From the beginning of the American Republic, there has been an ongoing struggle between those who believe in a bigger, stronger government and those who believe in a smaller and less interventionist government. Starting with Bernie Sanders, many who believe in bigger government have, without embarrassment, started calling themselves “socialists.” And increasingly, those who believe in smaller government with more liberty have been referring to themselves as “libertarians.”
Political language gets corrupted by those who write about politics. Many in the mainstream media lump libertarian Sen. Rand Paul in with Nazi (national socialist) Hitler, as being on the extreme “right,” when, in fact, Hitler had far more in common with the beliefs of socialist Bernie Sanders, a man of the “left.” Those who believe in limited government and more liberty used to be called “liberals,” and they still are in much of Europe. Bigger-government types started referring to themselves as “liberals” because it was a good word — and so old-school liberals, in response, started referring to themselves as “classical liberals,” which is fine, but most people have no clue as to what it means. Big-government types, having a long history of failed programs, destroyed many of the positive connotations of the word “liberal,” and started calling themselves “progressives,” even though many of their programs are anti-progress.
Many conservatives became comfortable with big government as long as they were in control of it — which is quite different from the concept of “conservative” as best defined by the 18th century Anglo-Irish statesman Edmund Burke. Over time, both the “liberal” Democratic Party and the “conservative” Republican Party became comfortable with considerable state intervention into people’s lives. The Republican Party had and has an ongoing low-level civil war between the “Goldwater” (smaller government) and “Rockefeller” (bigger government) Republicans.
Some saw the solution in a new political party which would embrace the classical liberal or libertarian principles of the American Founders. (The American Founders were greatly influenced by the first modern economist, Adam Smith, who published one of the world’s most influential books, “Wealth of Nations,” in 1776 (a good year for liberty). (Smith explained how unintended society wealth and civilizing behavior was created by individuals operating in their own self-interest when government-protected private property and the rule of law.)
The high priest of the movement to return to the principles of the Founders as expressed in the U.S. Constitution was Ed Crane, co-founder of the libertarian Cato Institute. Mr. Crane almost single-handedly made libertarianism respectable and gave it intellectual coherence. Before the now-retired Mr. Crane, the few who called themselves libertarians were often hippie-like odd-balls. Mr. Crane wore business suits and spoke and looked like an investment banker, which he had been. He articulated, in a good-humored and appealing manner, a coherent vision of less government spending, less regulation, less taxation, a non-interventionist foreign policy, and a tolerance for individualistic lifestyles, as well as a strong commitment to civil liberties.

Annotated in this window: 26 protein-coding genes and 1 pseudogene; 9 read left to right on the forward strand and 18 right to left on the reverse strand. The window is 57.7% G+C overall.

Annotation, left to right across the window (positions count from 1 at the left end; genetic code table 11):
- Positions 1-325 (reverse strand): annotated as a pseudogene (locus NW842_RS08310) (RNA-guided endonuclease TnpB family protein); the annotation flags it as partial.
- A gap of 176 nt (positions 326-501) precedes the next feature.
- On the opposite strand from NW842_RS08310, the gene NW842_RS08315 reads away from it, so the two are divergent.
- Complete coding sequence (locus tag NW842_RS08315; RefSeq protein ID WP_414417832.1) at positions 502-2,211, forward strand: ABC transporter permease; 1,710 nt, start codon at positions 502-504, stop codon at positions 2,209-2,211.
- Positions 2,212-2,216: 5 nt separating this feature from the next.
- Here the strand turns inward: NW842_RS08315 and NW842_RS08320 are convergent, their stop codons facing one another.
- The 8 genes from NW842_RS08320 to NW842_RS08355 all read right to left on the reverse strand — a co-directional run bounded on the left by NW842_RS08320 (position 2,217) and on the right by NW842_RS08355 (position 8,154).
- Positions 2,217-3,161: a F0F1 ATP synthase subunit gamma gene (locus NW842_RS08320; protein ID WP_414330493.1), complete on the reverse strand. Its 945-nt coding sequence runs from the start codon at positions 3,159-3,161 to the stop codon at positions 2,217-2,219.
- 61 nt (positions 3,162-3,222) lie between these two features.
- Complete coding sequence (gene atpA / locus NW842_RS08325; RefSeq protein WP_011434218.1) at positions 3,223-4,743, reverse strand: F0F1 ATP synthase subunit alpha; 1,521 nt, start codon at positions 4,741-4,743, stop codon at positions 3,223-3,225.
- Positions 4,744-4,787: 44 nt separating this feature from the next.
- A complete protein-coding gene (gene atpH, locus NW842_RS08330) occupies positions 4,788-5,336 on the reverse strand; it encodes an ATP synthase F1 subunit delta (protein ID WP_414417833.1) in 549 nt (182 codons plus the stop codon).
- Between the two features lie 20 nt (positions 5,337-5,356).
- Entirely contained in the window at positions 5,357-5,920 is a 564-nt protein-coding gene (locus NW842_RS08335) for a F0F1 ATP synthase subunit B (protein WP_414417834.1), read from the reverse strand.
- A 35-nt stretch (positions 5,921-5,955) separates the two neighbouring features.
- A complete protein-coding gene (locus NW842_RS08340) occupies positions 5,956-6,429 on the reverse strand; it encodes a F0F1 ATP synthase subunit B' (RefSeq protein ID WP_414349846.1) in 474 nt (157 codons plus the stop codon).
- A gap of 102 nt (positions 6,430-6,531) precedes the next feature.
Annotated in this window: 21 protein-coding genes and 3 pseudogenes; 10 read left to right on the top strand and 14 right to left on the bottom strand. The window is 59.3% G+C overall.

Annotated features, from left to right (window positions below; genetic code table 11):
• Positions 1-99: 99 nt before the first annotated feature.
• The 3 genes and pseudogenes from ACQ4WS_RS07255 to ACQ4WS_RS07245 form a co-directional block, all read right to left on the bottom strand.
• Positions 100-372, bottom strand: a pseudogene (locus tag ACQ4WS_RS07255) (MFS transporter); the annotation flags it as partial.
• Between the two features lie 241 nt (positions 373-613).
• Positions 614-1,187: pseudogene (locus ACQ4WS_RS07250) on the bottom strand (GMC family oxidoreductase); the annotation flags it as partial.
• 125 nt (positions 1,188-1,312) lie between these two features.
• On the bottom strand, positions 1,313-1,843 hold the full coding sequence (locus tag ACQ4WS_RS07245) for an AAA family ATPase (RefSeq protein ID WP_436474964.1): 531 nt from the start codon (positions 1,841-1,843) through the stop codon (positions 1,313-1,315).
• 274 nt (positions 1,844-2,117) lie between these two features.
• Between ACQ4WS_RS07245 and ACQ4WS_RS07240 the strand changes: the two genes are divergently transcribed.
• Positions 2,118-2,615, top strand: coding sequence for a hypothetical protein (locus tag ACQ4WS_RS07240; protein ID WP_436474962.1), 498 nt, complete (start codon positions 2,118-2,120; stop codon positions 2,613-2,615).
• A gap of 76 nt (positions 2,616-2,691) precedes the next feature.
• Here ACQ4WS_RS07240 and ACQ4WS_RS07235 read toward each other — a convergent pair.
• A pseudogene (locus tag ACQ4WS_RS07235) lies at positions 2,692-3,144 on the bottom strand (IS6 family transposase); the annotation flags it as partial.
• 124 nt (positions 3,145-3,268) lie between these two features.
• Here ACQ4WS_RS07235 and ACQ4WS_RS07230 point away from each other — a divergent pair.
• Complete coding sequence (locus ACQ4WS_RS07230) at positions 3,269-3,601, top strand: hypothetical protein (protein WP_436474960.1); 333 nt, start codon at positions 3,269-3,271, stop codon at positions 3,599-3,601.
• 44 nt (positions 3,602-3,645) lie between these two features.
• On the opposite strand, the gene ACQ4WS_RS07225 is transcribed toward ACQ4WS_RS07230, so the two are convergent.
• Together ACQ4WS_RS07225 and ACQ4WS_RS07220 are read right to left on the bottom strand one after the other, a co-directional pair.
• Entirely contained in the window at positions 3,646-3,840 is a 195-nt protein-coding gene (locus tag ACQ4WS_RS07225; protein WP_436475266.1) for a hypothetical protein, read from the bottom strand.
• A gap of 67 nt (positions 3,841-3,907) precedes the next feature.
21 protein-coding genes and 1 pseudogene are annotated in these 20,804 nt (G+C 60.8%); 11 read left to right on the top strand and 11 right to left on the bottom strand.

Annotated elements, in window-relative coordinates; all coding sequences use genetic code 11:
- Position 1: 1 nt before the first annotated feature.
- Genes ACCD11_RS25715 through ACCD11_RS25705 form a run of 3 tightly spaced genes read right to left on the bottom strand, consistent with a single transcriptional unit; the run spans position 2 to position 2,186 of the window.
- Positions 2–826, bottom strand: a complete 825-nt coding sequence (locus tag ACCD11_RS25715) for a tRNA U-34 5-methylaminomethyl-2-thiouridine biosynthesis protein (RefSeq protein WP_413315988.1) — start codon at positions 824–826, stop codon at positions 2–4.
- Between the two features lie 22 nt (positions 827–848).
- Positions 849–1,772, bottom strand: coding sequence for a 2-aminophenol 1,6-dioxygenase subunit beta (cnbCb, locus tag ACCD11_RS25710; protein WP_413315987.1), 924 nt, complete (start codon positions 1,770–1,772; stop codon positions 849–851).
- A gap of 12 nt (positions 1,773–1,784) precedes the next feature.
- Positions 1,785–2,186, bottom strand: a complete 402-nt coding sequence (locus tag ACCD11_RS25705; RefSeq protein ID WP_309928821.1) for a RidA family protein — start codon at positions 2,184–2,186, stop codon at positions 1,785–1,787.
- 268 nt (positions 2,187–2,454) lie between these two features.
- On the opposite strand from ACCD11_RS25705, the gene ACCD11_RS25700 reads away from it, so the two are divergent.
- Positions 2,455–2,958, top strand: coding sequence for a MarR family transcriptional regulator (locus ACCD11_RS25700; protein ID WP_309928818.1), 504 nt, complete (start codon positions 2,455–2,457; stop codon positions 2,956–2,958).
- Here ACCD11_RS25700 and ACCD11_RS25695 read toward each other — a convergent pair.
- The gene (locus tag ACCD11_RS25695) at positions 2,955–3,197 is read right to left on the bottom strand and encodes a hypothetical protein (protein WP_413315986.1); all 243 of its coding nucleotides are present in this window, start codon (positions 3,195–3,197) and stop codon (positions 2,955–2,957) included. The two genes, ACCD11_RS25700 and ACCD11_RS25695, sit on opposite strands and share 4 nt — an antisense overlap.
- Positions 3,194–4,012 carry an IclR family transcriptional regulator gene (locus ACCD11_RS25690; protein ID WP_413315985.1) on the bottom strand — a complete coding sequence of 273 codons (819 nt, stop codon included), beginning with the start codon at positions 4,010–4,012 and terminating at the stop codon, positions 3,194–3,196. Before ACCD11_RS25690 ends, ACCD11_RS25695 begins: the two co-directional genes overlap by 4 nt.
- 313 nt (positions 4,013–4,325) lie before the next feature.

American history is replete with attempts to form new political parties based around some appealing ideas — and when enough Americans embrace the ideas, one or both of the major parties steal them. The same thing happened to Mr. Crane and his fellow libertarians, where many politicians — particularly Republicans — altered their rhetoric, if not their behavior, to sound like libertarians. A shadow of the Libertarian Party still exists, which serves the purpose of keeping some elected politicians sufficiently fearful of a third-party candidate, causing them to act more libertarian than they otherwise would.
On the other side is socialism, meaning state ownership or control of economic activities, which comes in endless varieties. Many endorse some socialist programs like public transportation or national health care, but rarely socialist restaurants (particularly those who had the non-pleasure of eating at government-run restaurants in the old USSR). There are two basic problems with socialism: First, it is based on coercion rather than free choice; and second, it does not work. When someone tells me he or she is a socialist, I immediately think this person is stupid, and/or ignorant of history, and/or has a warped need to control the lives of others.
The tragedy of our time is that not an insignificant portion of the American people (mainly the young) say they support socialism — as if the 100 million-plus people killed by their own socialist governments in the last century, and the ongoing horrors of Cuba, Venezuela and North Korea are merely imaginary. Most American socialists claim they believe in a benign socialism — while failing to recognize that it is all based on coercion, which tends to lead to more coercion as the earlier programs fail, which leads to more coercion until all is lost.
The American Founding Fathers were instinctively libertarians with a few exceptions, such as supporting a national post office and some public health programs (not private health care), for example draining the swamps to get rid of malaria bearing mosquitos, etc. The debate about the proper role of government is never-ending. Most political labels have been too corrupted by the press to give voters much guidance. Thus, responsible voters will need to do more of their own homework as to the likely economic and liberty consequences of a candidate’s proposals.
• Richard W. Rahn is chairman of the Institute for Global Economic Growth and Improbable Success Production.